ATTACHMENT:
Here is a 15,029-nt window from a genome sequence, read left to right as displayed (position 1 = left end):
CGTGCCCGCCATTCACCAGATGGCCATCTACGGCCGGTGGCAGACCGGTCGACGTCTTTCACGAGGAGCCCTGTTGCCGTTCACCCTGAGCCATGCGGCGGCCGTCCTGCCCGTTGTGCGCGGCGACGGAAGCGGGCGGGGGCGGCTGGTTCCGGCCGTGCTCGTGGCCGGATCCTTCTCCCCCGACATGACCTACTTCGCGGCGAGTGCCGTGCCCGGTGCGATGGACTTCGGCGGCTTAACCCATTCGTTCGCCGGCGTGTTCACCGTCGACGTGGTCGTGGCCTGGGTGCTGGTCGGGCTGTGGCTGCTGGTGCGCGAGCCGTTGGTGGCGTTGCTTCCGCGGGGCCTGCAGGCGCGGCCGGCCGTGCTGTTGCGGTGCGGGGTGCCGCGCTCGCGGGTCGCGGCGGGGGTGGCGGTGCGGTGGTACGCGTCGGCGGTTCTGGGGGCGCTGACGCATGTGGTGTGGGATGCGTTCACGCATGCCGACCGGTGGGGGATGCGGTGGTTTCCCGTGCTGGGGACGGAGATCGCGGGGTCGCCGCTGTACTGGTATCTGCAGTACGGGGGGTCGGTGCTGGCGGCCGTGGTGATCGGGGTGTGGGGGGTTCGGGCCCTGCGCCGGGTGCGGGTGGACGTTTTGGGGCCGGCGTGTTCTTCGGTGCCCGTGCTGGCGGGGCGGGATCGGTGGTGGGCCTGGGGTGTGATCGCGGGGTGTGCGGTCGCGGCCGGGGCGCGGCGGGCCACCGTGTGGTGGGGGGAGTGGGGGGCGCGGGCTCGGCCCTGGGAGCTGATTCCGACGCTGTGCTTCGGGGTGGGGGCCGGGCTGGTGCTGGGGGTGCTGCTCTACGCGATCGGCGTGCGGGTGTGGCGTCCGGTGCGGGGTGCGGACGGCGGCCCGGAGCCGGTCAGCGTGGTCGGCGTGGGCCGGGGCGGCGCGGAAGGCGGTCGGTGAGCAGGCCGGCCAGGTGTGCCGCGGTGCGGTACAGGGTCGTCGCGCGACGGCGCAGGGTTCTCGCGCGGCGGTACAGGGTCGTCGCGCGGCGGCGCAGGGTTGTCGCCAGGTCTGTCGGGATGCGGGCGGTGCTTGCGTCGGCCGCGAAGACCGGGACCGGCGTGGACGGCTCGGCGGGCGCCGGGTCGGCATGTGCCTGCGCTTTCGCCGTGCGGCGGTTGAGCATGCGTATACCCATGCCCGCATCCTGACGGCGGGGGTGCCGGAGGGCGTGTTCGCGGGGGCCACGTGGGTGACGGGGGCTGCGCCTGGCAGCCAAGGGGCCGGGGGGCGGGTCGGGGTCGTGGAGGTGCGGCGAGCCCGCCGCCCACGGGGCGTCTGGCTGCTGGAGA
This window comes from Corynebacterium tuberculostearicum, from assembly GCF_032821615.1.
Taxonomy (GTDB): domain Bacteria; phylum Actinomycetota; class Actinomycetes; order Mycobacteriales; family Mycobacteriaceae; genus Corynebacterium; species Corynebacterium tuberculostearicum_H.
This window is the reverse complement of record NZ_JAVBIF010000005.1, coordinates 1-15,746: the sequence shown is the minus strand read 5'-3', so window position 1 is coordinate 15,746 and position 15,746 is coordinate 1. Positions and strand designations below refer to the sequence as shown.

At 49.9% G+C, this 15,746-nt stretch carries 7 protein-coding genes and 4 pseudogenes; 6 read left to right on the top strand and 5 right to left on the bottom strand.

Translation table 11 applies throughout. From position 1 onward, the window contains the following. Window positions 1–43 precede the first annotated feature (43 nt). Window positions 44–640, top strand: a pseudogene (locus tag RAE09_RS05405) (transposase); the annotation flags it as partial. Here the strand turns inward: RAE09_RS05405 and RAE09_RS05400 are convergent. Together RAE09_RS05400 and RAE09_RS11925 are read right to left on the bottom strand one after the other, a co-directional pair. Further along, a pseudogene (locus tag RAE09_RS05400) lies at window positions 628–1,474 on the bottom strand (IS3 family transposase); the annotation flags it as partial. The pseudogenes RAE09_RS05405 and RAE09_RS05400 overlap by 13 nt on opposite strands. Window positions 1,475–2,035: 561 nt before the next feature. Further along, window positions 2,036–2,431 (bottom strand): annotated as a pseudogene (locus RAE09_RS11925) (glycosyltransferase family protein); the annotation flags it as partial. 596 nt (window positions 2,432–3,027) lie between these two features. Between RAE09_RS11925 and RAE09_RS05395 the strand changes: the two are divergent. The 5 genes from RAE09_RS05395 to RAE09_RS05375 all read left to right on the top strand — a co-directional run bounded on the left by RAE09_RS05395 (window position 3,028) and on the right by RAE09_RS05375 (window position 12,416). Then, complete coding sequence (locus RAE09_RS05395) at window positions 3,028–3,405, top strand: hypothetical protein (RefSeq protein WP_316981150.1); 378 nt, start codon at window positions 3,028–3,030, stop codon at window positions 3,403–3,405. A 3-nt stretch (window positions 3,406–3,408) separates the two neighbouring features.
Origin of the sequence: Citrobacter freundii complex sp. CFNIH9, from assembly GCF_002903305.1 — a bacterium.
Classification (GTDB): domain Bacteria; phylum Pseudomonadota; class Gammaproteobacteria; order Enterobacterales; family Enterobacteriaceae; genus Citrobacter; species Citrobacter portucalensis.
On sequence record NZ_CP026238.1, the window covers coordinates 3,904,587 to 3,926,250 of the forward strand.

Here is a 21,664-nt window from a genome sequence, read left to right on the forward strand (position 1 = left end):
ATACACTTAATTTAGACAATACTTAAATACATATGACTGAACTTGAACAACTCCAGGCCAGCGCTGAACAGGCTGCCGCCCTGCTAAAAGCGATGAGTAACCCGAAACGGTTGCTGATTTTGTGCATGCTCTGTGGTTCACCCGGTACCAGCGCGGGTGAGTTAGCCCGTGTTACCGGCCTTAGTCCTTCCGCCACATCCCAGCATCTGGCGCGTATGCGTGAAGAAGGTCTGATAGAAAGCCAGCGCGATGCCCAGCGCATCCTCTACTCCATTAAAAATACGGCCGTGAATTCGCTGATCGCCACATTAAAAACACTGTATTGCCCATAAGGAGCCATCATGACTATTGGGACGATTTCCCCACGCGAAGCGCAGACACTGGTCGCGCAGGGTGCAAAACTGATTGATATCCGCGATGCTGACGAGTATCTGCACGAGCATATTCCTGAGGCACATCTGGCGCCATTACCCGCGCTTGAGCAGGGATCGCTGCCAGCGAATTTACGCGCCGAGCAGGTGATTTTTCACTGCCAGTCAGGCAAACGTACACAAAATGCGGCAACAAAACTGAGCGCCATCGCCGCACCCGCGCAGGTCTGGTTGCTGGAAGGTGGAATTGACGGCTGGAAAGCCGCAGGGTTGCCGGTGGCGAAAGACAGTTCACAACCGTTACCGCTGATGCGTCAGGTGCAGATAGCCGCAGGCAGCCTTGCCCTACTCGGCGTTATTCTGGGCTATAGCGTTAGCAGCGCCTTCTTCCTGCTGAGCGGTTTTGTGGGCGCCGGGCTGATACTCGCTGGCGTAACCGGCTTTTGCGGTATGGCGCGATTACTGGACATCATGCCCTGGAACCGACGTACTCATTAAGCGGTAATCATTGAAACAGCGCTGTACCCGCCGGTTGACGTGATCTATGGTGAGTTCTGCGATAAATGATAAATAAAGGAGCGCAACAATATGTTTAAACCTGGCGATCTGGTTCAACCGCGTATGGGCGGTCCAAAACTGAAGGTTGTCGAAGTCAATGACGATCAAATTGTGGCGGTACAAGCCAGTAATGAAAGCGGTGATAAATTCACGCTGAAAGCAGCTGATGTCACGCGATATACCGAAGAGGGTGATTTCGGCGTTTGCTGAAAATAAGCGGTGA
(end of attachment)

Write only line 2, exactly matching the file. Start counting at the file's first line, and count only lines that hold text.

CGTGCCCGCCATTCACCAGATGGCCATCTACGGCCGGTGGCAGACCGGTCGACGTCTTTCACGAGGAGCCCTGTTGCCGTTCACCCTGAGCCATGCGGCGGCCGTCCTGCCCGTTGTGCGCGGCGACGGAAGCGGGCGGGGGCGGCTGGTTCCGGCCGTGCTCGTGGCCGGATCCTTCTCCCCCGACATGACCTACTTCGCGGCGAGTGCCGTGCCCGGTGCGATGGACTTCGGCGGCTTAACCCATTCGTTCGCCGGCGTGTTCACCGTCGACGTGGTCGTGGCCTGGGTGCTGGTCGGGCTGTGGCTGCTGGTGCGCGAGCCGTTGGTGGCGTTGCTTCCGCGGGGCCTGCAGGCGCGGCCGGCCGTGCTGTTGCGGTGCGGGGTGCCGCGCTCGCGGGTCGCGGCGGGGGTGGCGGTGCGGTGGTACGCGTCGGCGGTTCTGGGGGCGCTGACGCATGTGGTGTGGGATGCGTTCACGCATGCCGACCGGTGGGGGATGCGGTGGTTTCCCGTGCTGGGGACGGAGATCGCGGGGTCGCCGCTGTACTGGTATCTGCAGTACGGGGGGTCGGTGCTGGCGGCCGTGGTGATCGGGGTGTGGGGGGTTCGGGCCCTGCGCCGGGTGCGGGTGGACGTTTTGGGGCCGGCGTGTTCTTCGGTGCCCGTGCTGGCGGGGCGGGATCGGTGGTGGGCCTGGGGTGTGATCGCGGGGTGTGCGGTCGCGGCCGGGGCGCGGCGGGCCACCGTGTGGTGGGGGGAGTGGGGGGCGCGGGCTCGGCCCTGGGAGCTGATTCCGACGCTGTGCTTCGGGGTGGGGGCCGGGCTGGTGCTGGGGGTGCTGCTCTACGCGATCGGCGTGCGGGTGTGGCGTCCGGTGCGGGGTGCGGACGGCGGCCCGGAGCCGGTCAGCGTGGTCGGCGTGGGCCGGGGCGGCGCGGAAGGCGGTCGGTGAGCAGGCCGGCCAGGTGTGCCGCGGTGCGGTACAGGGTCGTCGCGCGACGGCGCAGGGTTCTCGCGCGGCGGTACAGGGTCGTCGCGCGGCGGCGCAGGGTTGTCGCCAGGTCTGTCGGGATGCGGGCGGTGCTTGCGTCGGCCGCGAAGACCGGGACCGGCGTGGACGGCTCGGCGGGCGCCGGGTCGGCATGTGCCTGCGCTTTCGCCGTGCGGCGGTTGAGCATGCGTATACCCATGCCCGCATCCTGACGGCGGGGGTGCCGGAGGGCGTGTTCGCGGGGGCCACGTGGGTGACGGGGGCTGCGCCTGGCAGCCAAGGGGCCGGGGGGCGGGTCGGGGTCGTGGAGGTGCGGCGAGCCCGCCGCCCACGGGGCGTCTGGCTGCTGGAGA